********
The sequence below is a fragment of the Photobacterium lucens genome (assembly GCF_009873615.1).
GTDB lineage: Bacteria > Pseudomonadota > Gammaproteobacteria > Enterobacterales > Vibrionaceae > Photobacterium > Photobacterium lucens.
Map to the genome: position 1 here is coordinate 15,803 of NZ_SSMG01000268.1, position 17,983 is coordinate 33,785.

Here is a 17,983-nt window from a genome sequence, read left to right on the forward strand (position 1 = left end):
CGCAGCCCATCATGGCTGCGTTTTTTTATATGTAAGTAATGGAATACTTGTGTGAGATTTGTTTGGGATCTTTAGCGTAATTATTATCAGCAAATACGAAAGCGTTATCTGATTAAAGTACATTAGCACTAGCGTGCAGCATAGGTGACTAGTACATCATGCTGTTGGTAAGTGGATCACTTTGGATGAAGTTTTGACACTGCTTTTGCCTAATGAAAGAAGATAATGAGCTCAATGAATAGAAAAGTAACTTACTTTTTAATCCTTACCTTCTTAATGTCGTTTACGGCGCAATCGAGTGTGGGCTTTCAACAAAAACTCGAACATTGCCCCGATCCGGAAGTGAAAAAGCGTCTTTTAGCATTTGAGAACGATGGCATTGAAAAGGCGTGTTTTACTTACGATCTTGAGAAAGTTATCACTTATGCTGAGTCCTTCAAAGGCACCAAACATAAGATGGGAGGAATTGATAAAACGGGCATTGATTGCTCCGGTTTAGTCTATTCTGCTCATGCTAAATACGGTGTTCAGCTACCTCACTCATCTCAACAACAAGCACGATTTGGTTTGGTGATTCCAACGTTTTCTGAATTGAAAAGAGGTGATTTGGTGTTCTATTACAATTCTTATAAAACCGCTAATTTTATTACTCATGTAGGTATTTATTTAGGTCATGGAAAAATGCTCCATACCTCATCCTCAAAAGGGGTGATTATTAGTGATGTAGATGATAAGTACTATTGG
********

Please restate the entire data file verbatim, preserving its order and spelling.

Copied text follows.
The sequence below is a fragment of the Photobacterium lucens genome (assembly GCF_009873615.1).
GTDB lineage: Bacteria > Pseudomonadota > Gammaproteobacteria > Enterobacterales > Vibrionaceae > Photobacterium > Photobacterium lucens.
Map to the genome: position 1 here is coordinate 15,803 of NZ_SSMG01000268.1, position 17,983 is coordinate 33,785.

Here is a 17,983-nt window from a genome sequence, read left to right on the forward strand (position 1 = left end):
CGCAGCCCATCATGGCTGCGTTTTTTTATATGTAAGTAATGGAATACTTGTGTGAGATTTGTTTGGGATCTTTAGCGTAATTATTATCAGCAAATACGAAAGCGTTATCTGATTAAAGTACATTAGCACTAGCGTGCAGCATAGGTGACTAGTACATCATGCTGTTGGTAAGTGGATCACTTTGGATGAAGTTTTGACACTGCTTTTGCCTAATGAAAGAAGATAATGAGCTCAATGAATAGAAAAGTAACTTACTTTTTAATCCTTACCTTCTTAATGTCGTTTACGGCGCAATCGAGTGTGGGCTTTCAACAAAAACTCGAACATTGCCCCGATCCGGAAGTGAAAAAGCGTCTTTTAGCATTTGAGAACGATGGCATTGAAAAGGCGTGTTTTACTTACGATCTTGAGAAAGTTATCACTTATGCTGAGTCCTTCAAAGGCACCAAACATAAGATGGGAGGAATTGATAAAACGGGCATTGATTGCTCCGGTTTAGTCTATTCTGCTCATGCTAAATACGGTGTTCAGCTACCTCACTCATCTCAACAACAAGCACGATTTGGTTTGGTGATTCCAACGTTTTCTGAATTGAAAAGAGGTGATTTGGTGTTCTATTACAATTCTTATAAAACCGCTAATTTTATTACTCATGTAGGTATTTATTTAGGTCATGGAAAAATGCTCCATACCTCATCCTCAAAAGGGGTGATTATTAGTGATGTAGATGATAAGTACTATTGG